Australia’s Prime Minister Scott Morrison announced during a press release on August 9, 2019, that the country aims to stop exports of domestic recyclable waste. “There will be no export of plastics and paper and glass to other countries where it runs the risk of floating around in our oceans,” he said. “There’s going to be a point in time where you’re not going to be able to put this stuff in a ship and send it off to someone else. We’ve got to start thinking about what we do when that happens. I would like that date to be as soon as is practicable.” The announcement describes an agreement reached within the Coalition of Australian Governments (COAG) on the issue, as reported by The Guardian. Following China’s refusal to continue to accept recyclable waste beginning January 2018 (FPF reported), Australia is described as having struggled to domestically manage its own recycling programs. With only 12% of materials reported to currently be properly recycled in Australia, the government is said to be considering various options to improve its management of the waste. This includes processing it into packaging, furniture, railway sleepers, and road surfaces. Waste to energy plants as well as strategies to promote change in consumer behavior are also being discussed.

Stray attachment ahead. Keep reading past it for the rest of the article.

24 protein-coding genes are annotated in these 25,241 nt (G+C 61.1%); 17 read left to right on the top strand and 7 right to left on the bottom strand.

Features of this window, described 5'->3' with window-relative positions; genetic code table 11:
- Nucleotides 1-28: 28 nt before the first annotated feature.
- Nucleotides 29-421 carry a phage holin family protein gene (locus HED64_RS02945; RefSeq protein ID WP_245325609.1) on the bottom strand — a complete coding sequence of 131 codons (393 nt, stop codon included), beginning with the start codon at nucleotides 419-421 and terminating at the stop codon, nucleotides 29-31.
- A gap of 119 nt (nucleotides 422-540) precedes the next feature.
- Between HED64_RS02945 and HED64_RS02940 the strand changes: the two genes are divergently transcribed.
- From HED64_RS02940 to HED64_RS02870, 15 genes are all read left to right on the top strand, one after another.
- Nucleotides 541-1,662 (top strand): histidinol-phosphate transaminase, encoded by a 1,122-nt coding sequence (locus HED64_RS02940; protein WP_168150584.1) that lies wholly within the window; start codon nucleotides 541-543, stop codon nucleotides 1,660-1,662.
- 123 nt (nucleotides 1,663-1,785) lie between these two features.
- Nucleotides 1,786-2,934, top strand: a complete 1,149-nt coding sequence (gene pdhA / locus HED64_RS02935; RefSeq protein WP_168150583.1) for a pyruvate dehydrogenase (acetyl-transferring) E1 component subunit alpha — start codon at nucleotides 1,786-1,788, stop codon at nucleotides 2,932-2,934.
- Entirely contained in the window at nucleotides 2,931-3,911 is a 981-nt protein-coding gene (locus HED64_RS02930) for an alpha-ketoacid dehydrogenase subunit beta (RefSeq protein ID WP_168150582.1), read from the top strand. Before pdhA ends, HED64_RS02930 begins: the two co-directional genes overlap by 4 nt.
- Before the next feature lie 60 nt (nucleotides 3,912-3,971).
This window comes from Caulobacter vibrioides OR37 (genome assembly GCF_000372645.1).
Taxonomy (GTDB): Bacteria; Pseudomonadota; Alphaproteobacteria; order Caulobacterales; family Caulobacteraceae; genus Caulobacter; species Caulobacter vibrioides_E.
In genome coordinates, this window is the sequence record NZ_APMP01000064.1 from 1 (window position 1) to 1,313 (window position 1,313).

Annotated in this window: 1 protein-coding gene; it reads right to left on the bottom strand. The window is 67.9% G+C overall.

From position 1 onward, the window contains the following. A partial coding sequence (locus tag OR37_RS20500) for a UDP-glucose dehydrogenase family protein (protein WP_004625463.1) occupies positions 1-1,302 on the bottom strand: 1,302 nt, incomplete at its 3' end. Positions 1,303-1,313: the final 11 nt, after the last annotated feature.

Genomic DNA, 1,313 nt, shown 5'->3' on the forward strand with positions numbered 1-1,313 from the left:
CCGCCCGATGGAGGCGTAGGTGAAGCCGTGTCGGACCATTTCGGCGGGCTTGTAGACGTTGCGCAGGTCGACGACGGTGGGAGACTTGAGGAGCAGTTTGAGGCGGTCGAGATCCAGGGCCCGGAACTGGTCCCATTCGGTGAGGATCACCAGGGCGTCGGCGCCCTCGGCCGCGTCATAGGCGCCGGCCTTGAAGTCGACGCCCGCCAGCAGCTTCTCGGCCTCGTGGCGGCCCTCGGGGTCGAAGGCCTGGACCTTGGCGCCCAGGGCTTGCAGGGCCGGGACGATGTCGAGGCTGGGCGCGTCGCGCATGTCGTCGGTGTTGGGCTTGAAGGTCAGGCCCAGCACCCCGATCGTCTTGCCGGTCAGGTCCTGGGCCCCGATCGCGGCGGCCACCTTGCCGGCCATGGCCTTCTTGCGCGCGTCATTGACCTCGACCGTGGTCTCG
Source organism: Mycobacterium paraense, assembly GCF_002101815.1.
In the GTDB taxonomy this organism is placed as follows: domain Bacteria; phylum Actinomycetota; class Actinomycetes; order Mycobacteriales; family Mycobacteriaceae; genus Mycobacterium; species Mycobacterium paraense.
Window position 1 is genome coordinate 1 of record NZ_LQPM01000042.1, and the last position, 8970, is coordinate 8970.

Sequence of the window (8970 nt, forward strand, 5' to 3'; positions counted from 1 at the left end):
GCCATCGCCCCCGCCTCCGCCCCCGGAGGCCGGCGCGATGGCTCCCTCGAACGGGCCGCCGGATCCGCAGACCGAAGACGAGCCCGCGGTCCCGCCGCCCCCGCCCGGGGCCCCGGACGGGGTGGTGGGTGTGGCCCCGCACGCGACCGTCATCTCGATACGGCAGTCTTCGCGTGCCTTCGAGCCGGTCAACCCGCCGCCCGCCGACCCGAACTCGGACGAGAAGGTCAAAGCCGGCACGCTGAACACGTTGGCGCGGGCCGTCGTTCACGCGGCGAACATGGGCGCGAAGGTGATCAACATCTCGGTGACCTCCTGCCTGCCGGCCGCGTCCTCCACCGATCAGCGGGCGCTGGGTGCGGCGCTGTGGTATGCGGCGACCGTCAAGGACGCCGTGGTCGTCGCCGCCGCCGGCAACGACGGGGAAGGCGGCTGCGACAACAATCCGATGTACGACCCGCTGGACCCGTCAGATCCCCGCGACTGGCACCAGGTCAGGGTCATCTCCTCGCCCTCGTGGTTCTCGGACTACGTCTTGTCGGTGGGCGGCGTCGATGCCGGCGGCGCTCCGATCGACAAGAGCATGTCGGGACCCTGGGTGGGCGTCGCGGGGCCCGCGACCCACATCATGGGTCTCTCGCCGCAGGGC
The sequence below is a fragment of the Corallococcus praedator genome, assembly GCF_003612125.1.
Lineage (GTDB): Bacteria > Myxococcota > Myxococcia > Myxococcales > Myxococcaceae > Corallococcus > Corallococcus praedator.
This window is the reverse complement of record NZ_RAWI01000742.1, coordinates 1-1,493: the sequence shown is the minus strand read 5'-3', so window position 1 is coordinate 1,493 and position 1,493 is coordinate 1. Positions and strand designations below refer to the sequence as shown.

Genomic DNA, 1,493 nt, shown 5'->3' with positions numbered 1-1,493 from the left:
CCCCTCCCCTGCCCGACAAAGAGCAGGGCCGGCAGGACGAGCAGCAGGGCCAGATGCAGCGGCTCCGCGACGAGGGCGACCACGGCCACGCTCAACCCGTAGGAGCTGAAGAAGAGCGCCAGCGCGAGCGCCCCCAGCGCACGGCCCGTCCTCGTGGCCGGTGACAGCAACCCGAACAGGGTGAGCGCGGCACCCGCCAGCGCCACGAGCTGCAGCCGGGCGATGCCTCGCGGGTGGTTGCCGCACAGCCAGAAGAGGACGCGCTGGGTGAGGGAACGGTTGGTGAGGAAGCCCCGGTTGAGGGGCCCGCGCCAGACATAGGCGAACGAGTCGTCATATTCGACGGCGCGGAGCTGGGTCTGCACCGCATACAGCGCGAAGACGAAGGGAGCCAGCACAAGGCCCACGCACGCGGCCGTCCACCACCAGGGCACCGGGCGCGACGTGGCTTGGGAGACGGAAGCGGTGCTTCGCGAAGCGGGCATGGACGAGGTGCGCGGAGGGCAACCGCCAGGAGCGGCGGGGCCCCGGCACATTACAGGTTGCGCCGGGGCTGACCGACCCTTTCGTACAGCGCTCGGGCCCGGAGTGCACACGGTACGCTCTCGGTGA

Australia’s aspiration to handle its own waste is being seen in contrast to the approach being taken by authorities in the U.S. that recently petitioned against waste export restrictions (FPF reported). Calls within the U.S. have also been strong to upgrade its own recycling infrastructure to be able to handle the domestic waste it generates (FPF reported).
Australian Associated Press (August 9, 2019). “Australia will ban export of recyclable waste ‘as soon as practicable’, PM vows.” The Guardian
Rina Li (August 16, 2019). “Scrap Collector: Australia’s recyclable export ban creates domestic opportunities — including incineration.” Waste Dive